BOOK REVIEW: Tablet & Pen
JOSEPH RICHARD PREVILLE Reza Aslan is one of America’s leading scholars of Islam and Islamic history. He is the author of the international bestseller “No god but God: The Origins, Evolution, and Future of Islam” (2005), and “How to Win a Cosmic War” (2009), published in paperback as “Beyond Fundamentalism: Confronting Religious Extremism in the Age of Globalization” (2010). Aslan was born in Iran, but raised in the United States and educated at Santa Clara University, Harvard University, the University of Iowa and the University of California, Santa Barbara. He is an Associate Professor of Creative Writing at the University of California, Riverside. Aslan is also member of the Council on Foreign Relations and a contributing editor at “The Daily Beast”. Aslan is the editor of the elegant new anthology, “Tablet & Pen: Literary Landscapes from the Modern Middle East” (W. W. Norton & Company, 2011). This project was supported by “Words Without Borders,” an organization devoted to international literary exchange and dialogue. “Tablet & Pen” is a showcase of a century of great literature (1910-2010), translated from Arabic, Persian, Turkish and Urdu. Aslan and a team of three regional editors – Michael Beard, Sholeh Wolpe and Zeenut Ziad – selected nearly 200 literary masterpieces in prose and poetry to create “a new paradigm for viewing the mosaic that is the modern Middle East.” Their hope is that “Tablet & Pen” will open a window “to understand the struggles and aspirations of this restless and multifaceted part of the world”. “Tablet & Pen” opens with a noted essay by the famous Lebanese American poet, Khalil Gibran (1883-1931). “Language,” he wrote, “is but one manifestation of the power of invention in a nation’s totality or public self. But if this power slumbers, language will stop in its tracks, and to stop is to regress, and regression leads to death and extinction.” Many other Arab voices speak to us in this volume, such as Egyptian Naguib Mahfouz (1911-2006), winner of the Nobel Prize in Literature in 1988; Ali Ahmad Sa’id Asbar or Adonis (1930 - ), the Syrian-Lebanese writer, and Iraqi poet Nazik Al-Mala’ika (1922-2007). “Tablet & Pen” features haunting poems and powerful essays by Iranian writers, such as Forugh Farrokhzad (1935-1967) and Jalal Al-e Ahmad (1923-1969). Their words are searing meditations on a nation in political crisis, protest and revolution. Other nations in turmoil, such as India and Pakistan, also created the raw conditions for the development of Urdu literature. For example, Intizaar Hussein (1923 -) celebrated the “dawn of history” with the establishment of Pakistan in 1947 in his essay, “The First Morning.” But, Faiz Ahmed Faiz (1911-1984) challenged the nationalist enthusiasm for Pakistan in his poem, “Bury Me Under Your Pavements.” “The world is slowly becoming borderless,” state the editors of this anthology. “Arabs read Orhan Pamuk in Arabic while Turks devour Naguib Mahfouz in Turkish.” This is a testament to our global age. “Tablet & Pen” is an essential library for global citizens. It is a literary landmark we can all celebrate.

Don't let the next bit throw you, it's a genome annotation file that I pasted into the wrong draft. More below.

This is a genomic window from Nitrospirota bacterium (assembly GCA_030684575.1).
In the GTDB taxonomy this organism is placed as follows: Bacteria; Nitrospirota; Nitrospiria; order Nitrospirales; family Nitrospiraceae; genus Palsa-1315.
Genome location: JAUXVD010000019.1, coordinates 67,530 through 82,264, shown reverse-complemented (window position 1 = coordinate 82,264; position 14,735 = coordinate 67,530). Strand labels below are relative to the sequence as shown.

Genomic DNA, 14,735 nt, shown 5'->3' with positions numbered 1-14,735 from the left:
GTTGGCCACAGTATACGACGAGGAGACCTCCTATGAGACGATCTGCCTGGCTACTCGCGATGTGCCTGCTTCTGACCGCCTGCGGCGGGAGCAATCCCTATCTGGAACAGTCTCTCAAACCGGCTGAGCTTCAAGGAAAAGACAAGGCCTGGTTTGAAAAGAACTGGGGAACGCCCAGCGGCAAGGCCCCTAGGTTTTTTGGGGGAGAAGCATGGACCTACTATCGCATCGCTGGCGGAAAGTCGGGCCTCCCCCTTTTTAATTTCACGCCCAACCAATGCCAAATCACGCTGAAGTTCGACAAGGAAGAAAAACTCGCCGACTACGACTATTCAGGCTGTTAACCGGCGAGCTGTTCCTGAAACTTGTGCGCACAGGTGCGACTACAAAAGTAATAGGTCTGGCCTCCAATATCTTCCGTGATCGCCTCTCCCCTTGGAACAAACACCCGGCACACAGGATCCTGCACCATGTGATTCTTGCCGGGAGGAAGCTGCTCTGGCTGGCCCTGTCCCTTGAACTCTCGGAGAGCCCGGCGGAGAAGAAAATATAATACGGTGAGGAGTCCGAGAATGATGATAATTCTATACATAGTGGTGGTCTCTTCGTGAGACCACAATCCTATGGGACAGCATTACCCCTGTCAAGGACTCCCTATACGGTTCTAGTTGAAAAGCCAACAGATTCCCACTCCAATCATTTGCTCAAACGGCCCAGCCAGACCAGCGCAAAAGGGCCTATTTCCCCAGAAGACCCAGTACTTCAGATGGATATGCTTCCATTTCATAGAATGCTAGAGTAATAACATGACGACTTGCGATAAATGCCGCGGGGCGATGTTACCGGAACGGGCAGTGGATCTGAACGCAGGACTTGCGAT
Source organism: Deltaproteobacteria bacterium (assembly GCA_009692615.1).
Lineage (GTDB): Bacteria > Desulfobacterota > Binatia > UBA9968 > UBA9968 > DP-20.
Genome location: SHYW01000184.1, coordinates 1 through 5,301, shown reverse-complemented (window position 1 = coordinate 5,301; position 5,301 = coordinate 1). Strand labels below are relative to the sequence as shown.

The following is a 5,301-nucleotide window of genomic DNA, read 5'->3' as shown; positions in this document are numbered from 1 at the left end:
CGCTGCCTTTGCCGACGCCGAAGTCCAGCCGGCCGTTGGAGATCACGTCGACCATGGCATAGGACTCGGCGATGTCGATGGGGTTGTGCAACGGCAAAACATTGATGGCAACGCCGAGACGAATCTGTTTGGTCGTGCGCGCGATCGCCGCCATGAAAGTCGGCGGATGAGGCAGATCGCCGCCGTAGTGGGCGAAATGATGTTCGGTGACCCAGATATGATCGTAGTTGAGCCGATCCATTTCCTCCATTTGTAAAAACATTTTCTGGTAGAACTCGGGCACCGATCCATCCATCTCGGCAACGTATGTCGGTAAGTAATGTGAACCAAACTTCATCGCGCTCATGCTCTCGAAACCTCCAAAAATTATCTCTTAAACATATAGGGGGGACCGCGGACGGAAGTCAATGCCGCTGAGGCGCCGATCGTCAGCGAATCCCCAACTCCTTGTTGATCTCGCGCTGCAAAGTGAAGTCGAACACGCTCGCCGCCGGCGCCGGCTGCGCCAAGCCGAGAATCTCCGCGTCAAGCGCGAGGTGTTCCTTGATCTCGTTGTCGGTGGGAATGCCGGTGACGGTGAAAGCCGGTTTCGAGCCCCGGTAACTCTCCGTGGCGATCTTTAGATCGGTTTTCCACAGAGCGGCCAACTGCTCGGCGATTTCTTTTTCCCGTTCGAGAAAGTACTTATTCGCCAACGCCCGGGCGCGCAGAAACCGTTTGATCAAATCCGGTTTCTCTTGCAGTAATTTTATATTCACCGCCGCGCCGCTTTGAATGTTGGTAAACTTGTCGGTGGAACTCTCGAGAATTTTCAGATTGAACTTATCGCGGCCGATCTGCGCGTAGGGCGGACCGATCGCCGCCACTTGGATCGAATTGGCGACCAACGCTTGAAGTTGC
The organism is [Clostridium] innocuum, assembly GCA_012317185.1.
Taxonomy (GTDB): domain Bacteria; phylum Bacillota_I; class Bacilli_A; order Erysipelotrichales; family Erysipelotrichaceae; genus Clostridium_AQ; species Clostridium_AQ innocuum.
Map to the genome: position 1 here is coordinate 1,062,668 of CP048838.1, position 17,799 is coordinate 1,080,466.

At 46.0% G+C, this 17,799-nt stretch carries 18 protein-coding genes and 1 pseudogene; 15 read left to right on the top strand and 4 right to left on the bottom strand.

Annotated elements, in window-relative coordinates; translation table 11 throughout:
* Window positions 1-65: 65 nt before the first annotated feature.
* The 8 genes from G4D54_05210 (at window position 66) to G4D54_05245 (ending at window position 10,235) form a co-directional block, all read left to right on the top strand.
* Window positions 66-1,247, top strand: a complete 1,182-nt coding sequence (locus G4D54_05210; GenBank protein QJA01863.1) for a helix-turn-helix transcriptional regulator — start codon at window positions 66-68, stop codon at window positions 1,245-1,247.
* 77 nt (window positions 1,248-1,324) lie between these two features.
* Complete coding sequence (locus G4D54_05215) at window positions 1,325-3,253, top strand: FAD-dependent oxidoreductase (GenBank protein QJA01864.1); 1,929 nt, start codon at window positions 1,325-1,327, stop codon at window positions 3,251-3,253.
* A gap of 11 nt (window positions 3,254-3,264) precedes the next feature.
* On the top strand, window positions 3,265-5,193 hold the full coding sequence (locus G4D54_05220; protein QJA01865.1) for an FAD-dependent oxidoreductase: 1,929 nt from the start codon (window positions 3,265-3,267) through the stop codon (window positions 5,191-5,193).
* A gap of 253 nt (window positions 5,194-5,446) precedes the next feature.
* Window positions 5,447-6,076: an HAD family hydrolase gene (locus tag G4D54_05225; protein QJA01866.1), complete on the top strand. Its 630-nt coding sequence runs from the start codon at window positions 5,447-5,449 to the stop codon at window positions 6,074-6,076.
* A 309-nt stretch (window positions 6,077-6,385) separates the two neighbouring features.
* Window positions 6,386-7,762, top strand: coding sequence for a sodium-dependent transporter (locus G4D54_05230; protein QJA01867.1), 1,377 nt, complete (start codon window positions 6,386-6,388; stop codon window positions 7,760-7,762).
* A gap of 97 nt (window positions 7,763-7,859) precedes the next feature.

Tablet & Pen: Literary Landscapes from the Modern Middle East Reza Aslan (Editor) (W.W. Norton & Company, 2011)
– Saudi Gazette